I was also thinking of Ted Nelson’s Xanadu project, the origin of the term ‘hypertext’: I’d known about it for decades, and based on what I’d read of his writing at various times, I thought of him as a crank, embittered by the success of the web. Xanadu proposes a much more complex way of linking and embedding documents within one another, with links that go both ways, and an elaborate system of building a top-level document from a variety of sources. Having come across this summary by a recent participant made me sense, in an obscure way, the allure of this vision of a global network of interpenetrating words. But in another way, it feels nightmarish.
In my mind, Xanadu’s “transclusion” is a codified and rigid version of the sort of association of ideas which the reading mind does in a flexible way all by itself. All writing depends on this, but it’s essential to a text like Ulysses, and even more so Finnegans Wake. Rather than narrating, “Stephen thought about Aquinas’ doctrines of sense perception as he walked along Sandymount”, Joyce interpolates “the ineluctable modality of the visible” and so on, all those weird terms I didn’t understand the first time, leaving it to the reader to either follow the echoes, if they are aware of the reference, or, if not, to fold the unusual texts into their own memory, to be echoed later or in other texts.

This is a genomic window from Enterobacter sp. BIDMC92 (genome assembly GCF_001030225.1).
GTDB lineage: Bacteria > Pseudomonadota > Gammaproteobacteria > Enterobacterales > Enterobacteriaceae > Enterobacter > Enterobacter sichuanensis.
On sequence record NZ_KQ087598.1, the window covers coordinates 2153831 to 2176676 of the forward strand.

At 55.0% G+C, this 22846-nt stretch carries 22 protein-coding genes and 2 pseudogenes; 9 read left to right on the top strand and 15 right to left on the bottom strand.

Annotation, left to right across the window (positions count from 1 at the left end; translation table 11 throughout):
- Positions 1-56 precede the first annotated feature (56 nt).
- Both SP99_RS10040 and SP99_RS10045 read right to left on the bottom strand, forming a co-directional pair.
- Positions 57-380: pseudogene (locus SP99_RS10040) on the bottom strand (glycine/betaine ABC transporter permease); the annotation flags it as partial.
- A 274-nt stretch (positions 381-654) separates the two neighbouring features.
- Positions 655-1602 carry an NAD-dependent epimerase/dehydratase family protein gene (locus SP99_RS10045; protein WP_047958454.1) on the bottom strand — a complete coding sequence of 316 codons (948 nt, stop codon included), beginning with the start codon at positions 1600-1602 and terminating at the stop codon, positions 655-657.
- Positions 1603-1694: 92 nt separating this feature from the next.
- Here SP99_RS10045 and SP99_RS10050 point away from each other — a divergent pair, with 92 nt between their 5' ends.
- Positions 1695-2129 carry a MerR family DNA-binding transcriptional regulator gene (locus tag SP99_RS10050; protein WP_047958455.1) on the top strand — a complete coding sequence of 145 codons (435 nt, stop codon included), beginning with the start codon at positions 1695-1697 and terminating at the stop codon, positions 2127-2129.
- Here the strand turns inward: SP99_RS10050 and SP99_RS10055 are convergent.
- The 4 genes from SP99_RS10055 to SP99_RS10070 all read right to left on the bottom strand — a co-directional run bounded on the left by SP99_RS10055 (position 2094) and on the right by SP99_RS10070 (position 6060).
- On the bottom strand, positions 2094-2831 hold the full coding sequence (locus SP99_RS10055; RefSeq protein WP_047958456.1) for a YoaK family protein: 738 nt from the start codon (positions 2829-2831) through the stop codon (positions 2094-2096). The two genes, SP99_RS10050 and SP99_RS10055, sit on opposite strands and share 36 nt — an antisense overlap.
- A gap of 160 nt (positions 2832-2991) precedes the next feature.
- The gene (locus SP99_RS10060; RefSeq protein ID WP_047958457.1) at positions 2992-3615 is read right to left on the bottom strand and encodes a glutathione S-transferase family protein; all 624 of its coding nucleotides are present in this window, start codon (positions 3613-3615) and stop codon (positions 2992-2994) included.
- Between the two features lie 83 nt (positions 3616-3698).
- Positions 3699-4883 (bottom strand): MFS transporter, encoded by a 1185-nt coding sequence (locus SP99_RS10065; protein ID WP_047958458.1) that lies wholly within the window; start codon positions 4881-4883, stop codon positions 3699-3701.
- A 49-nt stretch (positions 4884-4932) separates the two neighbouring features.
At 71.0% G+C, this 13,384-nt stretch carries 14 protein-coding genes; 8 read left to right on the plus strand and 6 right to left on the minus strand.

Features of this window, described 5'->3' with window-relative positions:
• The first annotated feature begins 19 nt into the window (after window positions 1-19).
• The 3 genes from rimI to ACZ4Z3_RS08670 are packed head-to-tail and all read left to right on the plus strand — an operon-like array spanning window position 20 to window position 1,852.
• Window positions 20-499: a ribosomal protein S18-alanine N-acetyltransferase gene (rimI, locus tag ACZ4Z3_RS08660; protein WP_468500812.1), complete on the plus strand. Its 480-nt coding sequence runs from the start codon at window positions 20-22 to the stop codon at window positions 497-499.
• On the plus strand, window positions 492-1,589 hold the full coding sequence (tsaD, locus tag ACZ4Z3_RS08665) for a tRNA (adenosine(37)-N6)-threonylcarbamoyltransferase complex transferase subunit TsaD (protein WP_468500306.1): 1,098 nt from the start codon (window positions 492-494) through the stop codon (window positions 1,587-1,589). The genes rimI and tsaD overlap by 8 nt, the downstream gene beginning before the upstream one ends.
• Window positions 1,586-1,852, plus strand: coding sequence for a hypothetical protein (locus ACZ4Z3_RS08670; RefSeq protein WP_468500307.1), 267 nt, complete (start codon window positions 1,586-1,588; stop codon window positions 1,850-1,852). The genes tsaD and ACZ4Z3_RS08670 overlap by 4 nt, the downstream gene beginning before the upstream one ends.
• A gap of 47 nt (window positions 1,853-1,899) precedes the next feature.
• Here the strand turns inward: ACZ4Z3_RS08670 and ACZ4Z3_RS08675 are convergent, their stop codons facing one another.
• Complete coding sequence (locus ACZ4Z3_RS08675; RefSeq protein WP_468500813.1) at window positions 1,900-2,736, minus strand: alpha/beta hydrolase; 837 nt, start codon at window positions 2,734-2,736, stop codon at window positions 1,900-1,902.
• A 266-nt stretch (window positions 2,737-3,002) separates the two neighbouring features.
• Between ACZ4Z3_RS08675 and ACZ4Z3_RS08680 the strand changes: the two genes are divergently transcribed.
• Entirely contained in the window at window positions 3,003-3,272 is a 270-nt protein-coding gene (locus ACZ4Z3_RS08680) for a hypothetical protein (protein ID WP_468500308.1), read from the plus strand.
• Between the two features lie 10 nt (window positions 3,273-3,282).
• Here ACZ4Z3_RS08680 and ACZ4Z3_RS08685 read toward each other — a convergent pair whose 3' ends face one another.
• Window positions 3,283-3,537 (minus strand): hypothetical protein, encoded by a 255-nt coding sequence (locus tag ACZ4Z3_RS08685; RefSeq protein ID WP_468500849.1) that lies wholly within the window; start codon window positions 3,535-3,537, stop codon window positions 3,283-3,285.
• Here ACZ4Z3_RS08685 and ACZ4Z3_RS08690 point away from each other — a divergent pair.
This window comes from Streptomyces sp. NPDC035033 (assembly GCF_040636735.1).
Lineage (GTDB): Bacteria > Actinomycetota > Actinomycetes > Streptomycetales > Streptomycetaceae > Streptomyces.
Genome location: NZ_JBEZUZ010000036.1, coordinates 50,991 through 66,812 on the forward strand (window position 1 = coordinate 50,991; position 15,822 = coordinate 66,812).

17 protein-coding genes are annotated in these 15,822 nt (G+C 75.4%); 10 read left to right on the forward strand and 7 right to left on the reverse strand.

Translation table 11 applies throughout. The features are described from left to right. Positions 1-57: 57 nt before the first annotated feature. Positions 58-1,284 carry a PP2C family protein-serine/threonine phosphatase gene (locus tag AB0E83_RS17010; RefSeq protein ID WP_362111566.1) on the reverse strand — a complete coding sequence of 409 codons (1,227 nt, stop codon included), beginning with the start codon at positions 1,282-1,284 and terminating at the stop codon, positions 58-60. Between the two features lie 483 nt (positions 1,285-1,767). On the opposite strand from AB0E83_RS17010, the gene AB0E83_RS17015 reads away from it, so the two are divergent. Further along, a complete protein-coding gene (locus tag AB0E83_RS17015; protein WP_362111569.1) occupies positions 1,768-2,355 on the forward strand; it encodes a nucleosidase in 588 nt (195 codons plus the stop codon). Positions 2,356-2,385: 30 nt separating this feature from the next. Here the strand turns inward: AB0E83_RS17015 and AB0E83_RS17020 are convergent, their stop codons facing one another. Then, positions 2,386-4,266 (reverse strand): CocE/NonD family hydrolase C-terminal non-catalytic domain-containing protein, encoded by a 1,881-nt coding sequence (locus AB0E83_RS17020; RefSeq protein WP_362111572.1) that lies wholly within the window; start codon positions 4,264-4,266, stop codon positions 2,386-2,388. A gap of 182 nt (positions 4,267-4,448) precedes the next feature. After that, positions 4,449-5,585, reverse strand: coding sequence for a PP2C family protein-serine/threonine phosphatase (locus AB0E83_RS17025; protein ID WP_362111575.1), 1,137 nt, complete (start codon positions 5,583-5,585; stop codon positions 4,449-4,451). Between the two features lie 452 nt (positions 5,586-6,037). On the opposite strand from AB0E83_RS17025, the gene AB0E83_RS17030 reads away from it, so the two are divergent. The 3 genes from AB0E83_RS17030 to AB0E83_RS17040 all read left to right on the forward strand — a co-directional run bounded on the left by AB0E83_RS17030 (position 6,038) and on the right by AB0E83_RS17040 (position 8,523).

I love this process: to some extent, what I’ve just described is what being literate means to me. But I enjoy doing it with my own mind, or letting my own mind do it for me, and the thought of it being made explicit, with coloured markers joining the texts in different columns, makes me queasy, as do the very few working xanalogical demos.
I should add that sometimes just reading Joyce gives me the same feeling of vertigo. There’s a central image, or nightmare, behind these different incarnations, a cousin of Borges’ total library, the idea of mind as a sort of infinite glossary. It makes sense that my imagination, in trying to come up with a response to Ulysses as Bloomsday comes around each year, would return to the machines with which I work, and the fantasy that one day they’ll be able to read our favourite books so well that they’ll bring them to life.
I often get the same feeling reading blogs from the rationalist and AI risk communities. I suspect that these are not so much a school of philosophy as a literary genre, in which people with a very particular form of intelligence — discursive, articulate, fond of numerical arguments, insistent that any discipline can either be reduced to economics or physics, or is empty or misleading — imagine, with the same kind of self-infatuation, that magnified forms of this form of intelligence will either save or wreck the world. Earlier this year, I got so compulsive about reading this kind of thing that I had to use a site-blocking extension to stop myself.
I console myself with the idea that Joyce, had he lived in our era, would have been very bad (one imagines with glee his towering contempt and exasperation) at using computers.